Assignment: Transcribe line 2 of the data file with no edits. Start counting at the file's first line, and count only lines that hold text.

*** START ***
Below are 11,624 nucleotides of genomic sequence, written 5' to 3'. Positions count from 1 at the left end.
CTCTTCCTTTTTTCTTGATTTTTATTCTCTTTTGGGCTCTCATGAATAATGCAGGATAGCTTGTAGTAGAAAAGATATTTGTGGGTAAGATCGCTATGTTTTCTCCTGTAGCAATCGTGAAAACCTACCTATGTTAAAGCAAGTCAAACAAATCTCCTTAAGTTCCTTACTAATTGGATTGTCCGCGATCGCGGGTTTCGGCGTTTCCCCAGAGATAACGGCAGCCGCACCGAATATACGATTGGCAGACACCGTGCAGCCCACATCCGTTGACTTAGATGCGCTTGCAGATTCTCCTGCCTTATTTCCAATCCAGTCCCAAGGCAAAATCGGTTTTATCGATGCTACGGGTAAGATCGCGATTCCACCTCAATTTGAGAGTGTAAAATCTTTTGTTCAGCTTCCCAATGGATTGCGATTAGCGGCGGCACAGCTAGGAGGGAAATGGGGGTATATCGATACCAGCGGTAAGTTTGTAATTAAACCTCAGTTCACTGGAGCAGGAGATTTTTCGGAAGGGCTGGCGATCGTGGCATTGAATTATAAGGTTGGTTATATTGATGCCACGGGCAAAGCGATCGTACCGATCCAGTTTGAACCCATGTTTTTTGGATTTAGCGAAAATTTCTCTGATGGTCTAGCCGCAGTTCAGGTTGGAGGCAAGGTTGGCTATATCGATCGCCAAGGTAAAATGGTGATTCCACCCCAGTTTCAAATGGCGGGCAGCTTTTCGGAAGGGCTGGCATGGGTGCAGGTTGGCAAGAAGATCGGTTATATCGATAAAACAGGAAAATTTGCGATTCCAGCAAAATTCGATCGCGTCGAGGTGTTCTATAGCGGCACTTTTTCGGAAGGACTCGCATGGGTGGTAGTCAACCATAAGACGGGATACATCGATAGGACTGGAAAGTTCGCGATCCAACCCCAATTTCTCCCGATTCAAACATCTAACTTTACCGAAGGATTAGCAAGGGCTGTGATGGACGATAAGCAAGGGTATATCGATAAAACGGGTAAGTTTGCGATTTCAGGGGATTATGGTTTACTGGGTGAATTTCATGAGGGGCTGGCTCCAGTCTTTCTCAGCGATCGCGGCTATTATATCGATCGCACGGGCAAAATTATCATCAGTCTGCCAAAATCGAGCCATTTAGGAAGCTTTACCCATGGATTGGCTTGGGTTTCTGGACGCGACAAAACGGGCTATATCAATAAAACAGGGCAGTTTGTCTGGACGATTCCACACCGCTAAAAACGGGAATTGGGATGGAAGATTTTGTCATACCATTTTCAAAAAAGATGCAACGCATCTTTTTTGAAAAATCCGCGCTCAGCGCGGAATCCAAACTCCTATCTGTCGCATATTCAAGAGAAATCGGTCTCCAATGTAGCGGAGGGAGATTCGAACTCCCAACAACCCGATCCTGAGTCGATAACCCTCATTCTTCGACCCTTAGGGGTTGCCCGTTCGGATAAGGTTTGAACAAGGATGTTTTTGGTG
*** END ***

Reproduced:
CTCTTCCTTTTTTCTTGATTTTTATTCTCTTTTGGGCTCTCATGAATAATGCAGGATAGCTTGTAGTAGAAAAGATATTTGTGGGTAAGATCGCTATGTTTTCTCCTGTAGCAATCGTGAAAACCTACCTATGTTAAAGCAAGTCAAACAAATCTCCTTAAGTTCCTTACTAATTGGATTGTCCGCGATCGCGGGTTTCGGCGTTTCCCCAGAGATAACGGCAGCCGCACCGAATATACGATTGGCAGACACCGTGCAGCCCACATCCGTTGACTTAGATGCGCTTGCAGATTCTCCTGCCTTATTTCCAATCCAGTCCCAAGGCAAAATCGGTTTTATCGATGCTACGGGTAAGATCGCGATTCCACCTCAATTTGAGAGTGTAAAATCTTTTGTTCAGCTTCCCAATGGATTGCGATTAGCGGCGGCACAGCTAGGAGGGAAATGGGGGTATATCGATACCAGCGGTAAGTTTGTAATTAAACCTCAGTTCACTGGAGCAGGAGATTTTTCGGAAGGGCTGGCGATCGTGGCATTGAATTATAAGGTTGGTTATATTGATGCCACGGGCAAAGCGATCGTACCGATCCAGTTTGAACCCATGTTTTTTGGATTTAGCGAAAATTTCTCTGATGGTCTAGCCGCAGTTCAGGTTGGAGGCAAGGTTGGCTATATCGATCGCCAAGGTAAAATGGTGATTCCACCCCAGTTTCAAATGGCGGGCAGCTTTTCGGAAGGGCTGGCATGGGTGCAGGTTGGCAAGAAGATCGGTTATATCGATAAAACAGGAAAATTTGCGATTCCAGCAAAATTCGATCGCGTCGAGGTGTTCTATAGCGGCACTTTTTCGGAAGGACTCGCATGGGTGGTAGTCAACCATAAGACGGGATACATCGATAGGACTGGAAAGTTCGCGATCCAACCCCAATTTCTCCCGATTCAAACATCTAACTTTACCGAAGGATTAGCAAGGGCTGTGATGGACGATAAGCAAGGGTATATCGATAAAACGGGTAAGTTTGCGATTTCAGGGGATTATGGTTTACTGGGTGAATTTCATGAGGGGCTGGCTCCAGTCTTTCTCAGCGATCGCGGCTATTATATCGATCGCACGGGCAAAATTATCATCAGTCTGCCAAAATCGAGCCATTTAGGAAGCTTTACCCATGGATTGGCTTGGGTTTCTGGACGCGACAAAACGGGCTATATCAATAAAACAGGGCAGTTTGTCTGGACGATTCCACACCGCTAAAAACGGGAATTGGGATGGAAGATTTTGTCATACCATTTTCAAAAAAGATGCAACGCATCTTTTTTGAAAAATCCGCGCTCAGCGCGGAATCCAAACTCCTATCTGTCGCATATTCAAGAGAAATCGGTCTCCAATGTAGCGGAGGGAGATTCGAACTCCCAACAACCCGATCCTGAGTCGATAACCCTCATTCTTCGACCCTTAGGGGTTGCCCGTTCGGATAAGGTTTGAACAAGGATGTTTTTGGTG